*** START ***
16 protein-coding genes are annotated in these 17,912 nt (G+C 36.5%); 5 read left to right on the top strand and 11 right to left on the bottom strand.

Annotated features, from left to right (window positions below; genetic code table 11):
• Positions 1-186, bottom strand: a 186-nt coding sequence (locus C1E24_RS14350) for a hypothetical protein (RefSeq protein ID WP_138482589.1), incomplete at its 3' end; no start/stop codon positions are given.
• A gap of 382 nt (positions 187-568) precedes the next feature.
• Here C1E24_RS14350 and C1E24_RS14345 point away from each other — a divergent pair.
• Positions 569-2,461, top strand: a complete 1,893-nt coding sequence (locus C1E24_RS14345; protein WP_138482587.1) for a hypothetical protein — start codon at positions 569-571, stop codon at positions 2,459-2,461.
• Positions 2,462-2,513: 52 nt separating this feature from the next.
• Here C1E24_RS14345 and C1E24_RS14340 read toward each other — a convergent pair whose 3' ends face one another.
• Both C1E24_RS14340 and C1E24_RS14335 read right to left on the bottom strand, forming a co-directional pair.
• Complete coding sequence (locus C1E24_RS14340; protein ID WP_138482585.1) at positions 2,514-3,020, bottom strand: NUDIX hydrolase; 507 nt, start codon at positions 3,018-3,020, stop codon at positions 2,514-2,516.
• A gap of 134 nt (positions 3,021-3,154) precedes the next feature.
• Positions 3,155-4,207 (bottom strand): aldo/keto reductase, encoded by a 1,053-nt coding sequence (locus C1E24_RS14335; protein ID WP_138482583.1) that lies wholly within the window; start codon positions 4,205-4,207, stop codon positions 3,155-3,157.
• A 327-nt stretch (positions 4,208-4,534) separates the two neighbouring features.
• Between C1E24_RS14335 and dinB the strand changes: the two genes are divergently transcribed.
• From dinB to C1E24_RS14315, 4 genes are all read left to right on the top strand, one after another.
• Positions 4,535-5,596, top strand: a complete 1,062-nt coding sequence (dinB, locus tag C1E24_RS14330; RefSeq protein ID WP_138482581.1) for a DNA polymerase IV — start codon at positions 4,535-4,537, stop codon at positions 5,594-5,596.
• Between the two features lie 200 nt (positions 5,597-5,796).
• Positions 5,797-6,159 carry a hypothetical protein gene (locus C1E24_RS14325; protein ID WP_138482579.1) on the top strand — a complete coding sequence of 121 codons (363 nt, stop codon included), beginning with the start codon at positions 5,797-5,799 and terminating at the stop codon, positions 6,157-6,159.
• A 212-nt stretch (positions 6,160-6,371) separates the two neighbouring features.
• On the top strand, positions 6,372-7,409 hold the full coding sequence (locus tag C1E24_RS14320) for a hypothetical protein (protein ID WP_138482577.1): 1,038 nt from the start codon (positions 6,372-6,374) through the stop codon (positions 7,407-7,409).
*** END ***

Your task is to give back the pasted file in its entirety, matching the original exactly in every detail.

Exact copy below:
16 protein-coding genes are annotated in these 17,912 nt (G+C 36.5%); 5 read left to right on the top strand and 11 right to left on the bottom strand.

Annotated features, from left to right (window positions below; genetic code table 11):
• Positions 1-186, bottom strand: a 186-nt coding sequence (locus C1E24_RS14350) for a hypothetical protein (RefSeq protein ID WP_138482589.1), incomplete at its 3' end; no start/stop codon positions are given.
• A gap of 382 nt (positions 187-568) precedes the next feature.
• Here C1E24_RS14350 and C1E24_RS14345 point away from each other — a divergent pair.
• Positions 569-2,461, top strand: a complete 1,893-nt coding sequence (locus C1E24_RS14345; protein WP_138482587.1) for a hypothetical protein — start codon at positions 569-571, stop codon at positions 2,459-2,461.
• Positions 2,462-2,513: 52 nt separating this feature from the next.
• Here C1E24_RS14345 and C1E24_RS14340 read toward each other — a convergent pair whose 3' ends face one another.
• Both C1E24_RS14340 and C1E24_RS14335 read right to left on the bottom strand, forming a co-directional pair.
• Complete coding sequence (locus C1E24_RS14340; protein ID WP_138482585.1) at positions 2,514-3,020, bottom strand: NUDIX hydrolase; 507 nt, start codon at positions 3,018-3,020, stop codon at positions 2,514-2,516.
• A gap of 134 nt (positions 3,021-3,154) precedes the next feature.
• Positions 3,155-4,207 (bottom strand): aldo/keto reductase, encoded by a 1,053-nt coding sequence (locus C1E24_RS14335; protein ID WP_138482583.1) that lies wholly within the window; start codon positions 4,205-4,207, stop codon positions 3,155-3,157.
• A 327-nt stretch (positions 4,208-4,534) separates the two neighbouring features.
• Between C1E24_RS14335 and dinB the strand changes: the two genes are divergently transcribed.
• From dinB to C1E24_RS14315, 4 genes are all read left to right on the top strand, one after another.
• Positions 4,535-5,596, top strand: a complete 1,062-nt coding sequence (dinB, locus tag C1E24_RS14330; RefSeq protein ID WP_138482581.1) for a DNA polymerase IV — start codon at positions 4,535-4,537, stop codon at positions 5,594-5,596.
• Between the two features lie 200 nt (positions 5,597-5,796).
• Positions 5,797-6,159 carry a hypothetical protein gene (locus C1E24_RS14325; protein ID WP_138482579.1) on the top strand — a complete coding sequence of 121 codons (363 nt, stop codon included), beginning with the start codon at positions 5,797-5,799 and terminating at the stop codon, positions 6,157-6,159.
• A 212-nt stretch (positions 6,160-6,371) separates the two neighbouring features.
• On the top strand, positions 6,372-7,409 hold the full coding sequence (locus tag C1E24_RS14320) for a hypothetical protein (protein ID WP_138482577.1): 1,038 nt from the start codon (positions 6,372-6,374) through the stop codon (positions 7,407-7,409).